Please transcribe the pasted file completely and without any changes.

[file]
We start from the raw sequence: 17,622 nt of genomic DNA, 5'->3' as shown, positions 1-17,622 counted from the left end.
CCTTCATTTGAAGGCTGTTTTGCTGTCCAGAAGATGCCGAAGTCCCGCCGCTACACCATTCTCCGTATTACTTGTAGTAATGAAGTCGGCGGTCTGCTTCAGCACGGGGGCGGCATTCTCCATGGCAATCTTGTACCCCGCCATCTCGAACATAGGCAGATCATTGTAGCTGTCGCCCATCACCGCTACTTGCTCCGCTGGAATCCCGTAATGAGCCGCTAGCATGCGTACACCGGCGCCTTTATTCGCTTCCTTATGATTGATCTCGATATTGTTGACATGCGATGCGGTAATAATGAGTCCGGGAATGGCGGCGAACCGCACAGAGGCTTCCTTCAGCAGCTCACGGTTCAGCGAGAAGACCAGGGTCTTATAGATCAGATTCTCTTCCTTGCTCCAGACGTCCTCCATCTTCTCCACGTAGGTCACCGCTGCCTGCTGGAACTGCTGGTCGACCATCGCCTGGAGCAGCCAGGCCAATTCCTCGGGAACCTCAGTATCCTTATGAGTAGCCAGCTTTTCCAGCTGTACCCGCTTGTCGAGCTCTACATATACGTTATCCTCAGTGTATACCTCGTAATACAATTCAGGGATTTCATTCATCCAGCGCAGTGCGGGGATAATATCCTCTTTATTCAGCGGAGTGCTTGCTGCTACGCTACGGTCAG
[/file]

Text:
We start from the raw sequence: 17,622 nt of genomic DNA, 5'->3' as shown, positions 1-17,622 counted from the left end.
CCTTCATTTGAAGGCTGTTTTGCTGTCCAGAAGATGCCGAAGTCCCGCCGCTACACCATTCTCCGTATTACTTGTAGTAATGAAGTCGGCGGTCTGCTTCAGCACGGGGGCGGCATTCTCCATGGCAATCTTGTACCCCGCCATCTCGAACATAGGCAGATCATTGTAGCTGTCGCCCATCACCGCTACTTGCTCCGCTGGAATCCCGTAATGAGCCGCTAGCATGCGTACACCGGCGCCTTTATTCGCTTCCTTATGATTGATCTCGATATTGTTGACATGCGATGCGGTAATAATGAGTCCGGGAATGGCGGCGAACCGCACAGAGGCTTCCTTCAGCAGCTCACGGTTCAGCGAGAAGACCAGGGTCTTATAGATCAGATTCTCTTCCTTGCTCCAGACGTCCTCCATCTTCTCCACGTAGGTCACCGCTGCCTGCTGGAACTGCTGGTCGACCATCGCCTGGAGCAGCCAGGCCAATTCCTCGGGAACCTCAGTATCCTTATGAGTAGCCAGCTTTTCCAGCTGTACCCGCTTGTCGAGCTCTACATATACGTTATCCTCAGTGTATACCTCGTAATACAATTCAGGGATTTCATTCATCCAGCGCAGTGCGGGGATAATATCCTCTTTATTCAGCGGAGTGCTTGCTGCTACGCTACGGTCAG